Wandering somewhere be-tween black comedy and melodrama, Morris Panych's Auntie and Me explores loneliness in modern society. "Auntie" Grace (Stephanie Weaver) suffers the fate of so many old people today – struggling to live independently until the independence makes your family forget you. It's a sort of inverted abuse by friends or relatives, and the only thing worse is having no friend or relatives left to abuse you. What little Auntie has left is her nephew Kemp (T. Robert Pigott), who is alone partly by choice and partly because he seems borderline psychotic.

Together they are much stronger than alone, but just barely.

As the story begins, Kemp gets a letter from his dying aunt Grace, and he shows up on her doorstep with suitcase in hand. Much to his dismay, she's not on a tight schedule to see Jesus, leaving Kemp to feed her pudding and say the kind of horrible things that most of us only think about saying.

Vaguely employable, he left an unpromising career pushing paper at an S&L, and now he finds himself staring out the window at the world, annoyed at Auntie for disrupting his otherwise boring existence. There's no other family, not much money, and Auntie didn't even bother to collect the sort of junk you might sell as antiques. She's just … there.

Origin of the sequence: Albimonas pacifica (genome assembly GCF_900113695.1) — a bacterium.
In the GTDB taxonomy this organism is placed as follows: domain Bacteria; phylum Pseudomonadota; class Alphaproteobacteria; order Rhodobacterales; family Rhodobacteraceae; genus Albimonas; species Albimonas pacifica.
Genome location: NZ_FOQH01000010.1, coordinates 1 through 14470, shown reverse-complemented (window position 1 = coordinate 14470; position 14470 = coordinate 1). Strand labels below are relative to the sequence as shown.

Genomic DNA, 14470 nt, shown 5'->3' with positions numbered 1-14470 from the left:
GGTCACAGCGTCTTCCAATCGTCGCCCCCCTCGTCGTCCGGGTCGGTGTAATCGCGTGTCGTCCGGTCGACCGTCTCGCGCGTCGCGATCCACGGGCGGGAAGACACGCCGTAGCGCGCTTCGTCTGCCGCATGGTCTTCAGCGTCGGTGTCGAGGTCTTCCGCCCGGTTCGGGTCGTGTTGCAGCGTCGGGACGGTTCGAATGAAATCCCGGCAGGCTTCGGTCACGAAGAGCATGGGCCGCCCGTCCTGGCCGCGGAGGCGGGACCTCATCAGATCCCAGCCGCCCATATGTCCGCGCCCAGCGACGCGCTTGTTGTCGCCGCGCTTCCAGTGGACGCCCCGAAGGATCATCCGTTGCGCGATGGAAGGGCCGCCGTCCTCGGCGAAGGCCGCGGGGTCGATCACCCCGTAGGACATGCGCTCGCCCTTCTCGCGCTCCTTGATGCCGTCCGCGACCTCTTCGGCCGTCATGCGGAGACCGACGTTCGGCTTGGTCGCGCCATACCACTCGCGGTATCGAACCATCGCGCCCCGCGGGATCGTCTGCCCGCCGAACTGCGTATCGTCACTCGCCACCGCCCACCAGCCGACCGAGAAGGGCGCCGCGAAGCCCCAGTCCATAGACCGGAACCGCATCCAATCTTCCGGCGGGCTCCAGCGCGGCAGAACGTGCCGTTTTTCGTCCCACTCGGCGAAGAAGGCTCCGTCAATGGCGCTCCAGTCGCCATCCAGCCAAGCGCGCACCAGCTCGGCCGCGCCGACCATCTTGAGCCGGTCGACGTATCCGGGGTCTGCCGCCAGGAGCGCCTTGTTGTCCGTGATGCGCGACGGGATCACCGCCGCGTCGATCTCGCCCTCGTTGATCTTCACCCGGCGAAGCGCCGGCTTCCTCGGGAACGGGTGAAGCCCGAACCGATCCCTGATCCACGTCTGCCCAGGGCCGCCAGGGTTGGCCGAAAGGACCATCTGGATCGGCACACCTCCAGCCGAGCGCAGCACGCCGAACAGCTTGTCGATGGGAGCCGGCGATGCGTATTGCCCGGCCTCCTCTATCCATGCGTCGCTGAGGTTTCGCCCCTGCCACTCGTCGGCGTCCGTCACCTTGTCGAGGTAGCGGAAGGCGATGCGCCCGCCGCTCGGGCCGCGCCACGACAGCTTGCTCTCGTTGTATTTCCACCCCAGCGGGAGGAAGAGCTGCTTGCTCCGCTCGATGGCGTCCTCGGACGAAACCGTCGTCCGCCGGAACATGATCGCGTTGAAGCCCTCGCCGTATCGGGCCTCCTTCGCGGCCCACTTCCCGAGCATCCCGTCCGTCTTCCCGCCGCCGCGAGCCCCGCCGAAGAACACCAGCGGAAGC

Perched up on a second-floor set, Kemp makes Auntie's life miserable but interesting. He tries ant poison in the pudding, an electrocution/blow-to-the-skull machine, a noose and even the feared Creepy Guy Look, but to no avail. Auntie holds on, and Kemp delivers a near monologue in this string of small vignettes. Time passes slowly for him, but zips along for us – rear-projected shadows on the wall indicate the passing of seasons, aided by crowd noises on the street below. Kemp stays put, since he has nearly all the lines and can't even go out for New Year's Eve. It's Pigott's monologue, and we are nearly at the end of the first act before Weaver gets her first line, a plaintive "Merry Christmas." Bless her failing heart. Fortunately actor Pigott is up to the task, maintaining a tight pace and almost flawless delivery in the face of a nearly bed-ridden partner.

Kemp longs for a gift, and Auntie eventually makes him a sweater, but her near-mute status conveys nothing to enlighten his life. His rants clearly intimidate her; yet, she's thankful for the visit. It's all you can hope for sometimes.

More by Al Pergande


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